The EFI computer has two ways to cypher how much fuel to inject into the engine. First is to use an assortment of sensors, the map/maf, throttle position, engine coolant temp, rpm, intake air temp. That is the only information carbureted engines have access, to set the air/fuel mixture, and they can run ok. So too can an EFI engine. In fact it only uses that set of information to start the engine and run it the first few minutes. EFI engines have a second source of info, the o2 sensor. the o2 sensor takes a few minutes to start working, but once it does, EFI engines uses the first set of sensors to get the air/fuel mixture approximately correct, then the o2 sensor to fine tune.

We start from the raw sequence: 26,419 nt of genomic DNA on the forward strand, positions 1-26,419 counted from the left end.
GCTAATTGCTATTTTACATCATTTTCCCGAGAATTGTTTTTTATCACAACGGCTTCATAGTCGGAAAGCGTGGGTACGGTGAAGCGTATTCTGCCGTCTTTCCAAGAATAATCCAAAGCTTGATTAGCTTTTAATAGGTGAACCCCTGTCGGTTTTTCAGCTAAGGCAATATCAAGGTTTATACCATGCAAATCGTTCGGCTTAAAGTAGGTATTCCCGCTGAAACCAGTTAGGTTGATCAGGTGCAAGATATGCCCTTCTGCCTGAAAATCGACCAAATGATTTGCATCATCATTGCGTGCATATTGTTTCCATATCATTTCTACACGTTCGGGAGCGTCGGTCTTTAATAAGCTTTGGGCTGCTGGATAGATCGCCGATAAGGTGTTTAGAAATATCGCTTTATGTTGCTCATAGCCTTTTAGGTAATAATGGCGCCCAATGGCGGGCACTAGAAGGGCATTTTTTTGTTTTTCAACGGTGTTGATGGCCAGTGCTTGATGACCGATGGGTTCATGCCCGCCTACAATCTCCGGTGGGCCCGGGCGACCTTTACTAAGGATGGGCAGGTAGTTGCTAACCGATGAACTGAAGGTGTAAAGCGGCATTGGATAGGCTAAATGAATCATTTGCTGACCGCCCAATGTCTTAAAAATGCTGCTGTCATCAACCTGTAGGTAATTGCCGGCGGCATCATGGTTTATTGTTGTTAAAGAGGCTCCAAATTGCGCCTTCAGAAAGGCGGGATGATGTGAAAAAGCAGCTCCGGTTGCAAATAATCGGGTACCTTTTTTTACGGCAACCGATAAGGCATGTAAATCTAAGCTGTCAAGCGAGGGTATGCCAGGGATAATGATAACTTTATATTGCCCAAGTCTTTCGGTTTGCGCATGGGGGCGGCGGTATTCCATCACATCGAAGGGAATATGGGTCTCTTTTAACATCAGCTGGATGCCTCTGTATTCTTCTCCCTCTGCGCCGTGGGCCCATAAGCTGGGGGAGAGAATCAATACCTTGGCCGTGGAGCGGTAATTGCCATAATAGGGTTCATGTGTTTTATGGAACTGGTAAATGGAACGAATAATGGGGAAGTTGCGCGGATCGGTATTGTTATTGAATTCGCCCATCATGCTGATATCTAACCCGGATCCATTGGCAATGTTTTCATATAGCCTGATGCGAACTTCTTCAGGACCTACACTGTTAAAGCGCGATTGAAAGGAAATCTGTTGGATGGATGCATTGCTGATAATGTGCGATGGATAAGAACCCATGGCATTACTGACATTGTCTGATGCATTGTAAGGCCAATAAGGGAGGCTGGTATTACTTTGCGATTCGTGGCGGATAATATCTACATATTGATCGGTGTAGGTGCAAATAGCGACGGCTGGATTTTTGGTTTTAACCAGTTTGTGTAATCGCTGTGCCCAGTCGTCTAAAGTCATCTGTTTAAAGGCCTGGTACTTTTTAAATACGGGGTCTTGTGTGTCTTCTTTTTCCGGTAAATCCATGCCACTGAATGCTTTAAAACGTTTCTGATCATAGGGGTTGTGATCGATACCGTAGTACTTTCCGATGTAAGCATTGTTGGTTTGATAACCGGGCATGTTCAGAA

I have no way of knowing what’s causing your dash warning light of course. But if you’ll allow a speculation, say the computer – monitoring the o2 sensor – finds it has to pulse the injectors much more or less than it thinks it should have to based on the first set of sensors. That would confuse it and could trigger this problem. So you probably are looking at a problem from among
- faulty o2 sensor
- faulty map/maf sensor
- faulty throttle position sensor
- fuel pressure problem
- faulty coolant temp sensor or intake air temp sensor
- ignition system problem
- compression problem
- deferred maintenance problem, engine air filter, fuel filter, spark plugs, s.p. wires, distributor cap & rotor.
Rather than testing them all one by one, that’s what the diagnostic software build into the engine computer is for, to provide a diagnostic code and a clue where to start.